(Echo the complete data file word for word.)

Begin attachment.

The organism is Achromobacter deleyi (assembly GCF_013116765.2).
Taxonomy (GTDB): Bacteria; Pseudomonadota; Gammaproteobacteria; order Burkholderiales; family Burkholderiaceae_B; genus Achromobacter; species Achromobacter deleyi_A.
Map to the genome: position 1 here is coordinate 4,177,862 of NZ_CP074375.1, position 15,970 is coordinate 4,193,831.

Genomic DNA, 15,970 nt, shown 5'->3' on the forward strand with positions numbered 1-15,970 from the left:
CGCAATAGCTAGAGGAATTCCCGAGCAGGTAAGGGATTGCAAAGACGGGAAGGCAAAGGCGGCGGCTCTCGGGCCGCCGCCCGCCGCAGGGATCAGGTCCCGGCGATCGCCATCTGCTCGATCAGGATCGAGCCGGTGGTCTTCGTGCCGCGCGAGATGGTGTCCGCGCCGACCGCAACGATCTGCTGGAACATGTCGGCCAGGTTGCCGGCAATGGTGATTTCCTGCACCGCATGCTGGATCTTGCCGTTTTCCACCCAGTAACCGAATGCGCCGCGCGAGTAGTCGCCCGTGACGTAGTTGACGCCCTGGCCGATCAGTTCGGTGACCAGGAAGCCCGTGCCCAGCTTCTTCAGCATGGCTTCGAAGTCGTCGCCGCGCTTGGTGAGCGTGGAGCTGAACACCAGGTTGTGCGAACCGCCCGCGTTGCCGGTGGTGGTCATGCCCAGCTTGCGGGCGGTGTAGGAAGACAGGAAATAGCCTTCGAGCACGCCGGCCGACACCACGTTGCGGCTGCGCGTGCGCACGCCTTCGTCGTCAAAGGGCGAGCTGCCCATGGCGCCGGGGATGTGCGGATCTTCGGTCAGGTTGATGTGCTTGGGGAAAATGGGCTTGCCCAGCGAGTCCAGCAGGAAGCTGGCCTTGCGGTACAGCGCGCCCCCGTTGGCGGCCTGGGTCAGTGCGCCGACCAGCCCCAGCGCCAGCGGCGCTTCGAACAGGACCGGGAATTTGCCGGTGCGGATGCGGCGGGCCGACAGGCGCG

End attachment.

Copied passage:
The organism is Achromobacter deleyi (assembly GCF_013116765.2).
Taxonomy (GTDB): Bacteria; Pseudomonadota; Gammaproteobacteria; order Burkholderiales; family Burkholderiaceae_B; genus Achromobacter; species Achromobacter deleyi_A.
Map to the genome: position 1 here is coordinate 4,177,862 of NZ_CP074375.1, position 15,970 is coordinate 4,193,831.

Genomic DNA, 15,970 nt, shown 5'->3' on the forward strand with positions numbered 1-15,970 from the left:
CGCAATAGCTAGAGGAATTCCCGAGCAGGTAAGGGATTGCAAAGACGGGAAGGCAAAGGCGGCGGCTCTCGGGCCGCCGCCCGCCGCAGGGATCAGGTCCCGGCGATCGCCATCTGCTCGATCAGGATCGAGCCGGTGGTCTTCGTGCCGCGCGAGATGGTGTCCGCGCCGACCGCAACGATCTGCTGGAACATGTCGGCCAGGTTGCCGGCAATGGTGATTTCCTGCACCGCATGCTGGATCTTGCCGTTTTCCACCCAGTAACCGAATGCGCCGCGCGAGTAGTCGCCCGTGACGTAGTTGACGCCCTGGCCGATCAGTTCGGTGACCAGGAAGCCCGTGCCCAGCTTCTTCAGCATGGCTTCGAAGTCGTCGCCGCGCTTGGTGAGCGTGGAGCTGAACACCAGGTTGTGCGAACCGCCCGCGTTGCCGGTGGTGGTCATGCCCAGCTTGCGGGCGGTGTAGGAAGACAGGAAATAGCCTTCGAGCACGCCGGCCGACACCACGTTGCGGCTGCGCGTGCGCACGCCTTCGTCGTCAAAGGGCGAGCTGCCCATGGCGCCGGGGATGTGCGGATCTTCGGTCAGGTTGATGTGCTTGGGGAAAATGGGCTTGCCCAGCGAGTCCAGCAGGAAGCTGGCCTTGCGGTACAGCGCGCCCCCGTTGGCGGCCTGGGTCAGTGCGCCGACCAGCCCCAGCGCCAGCGGCGCTTCGAACAGGACCGGGAATTTGCCGGTGCGGATGCGGCGGGCCGACAGGCGCG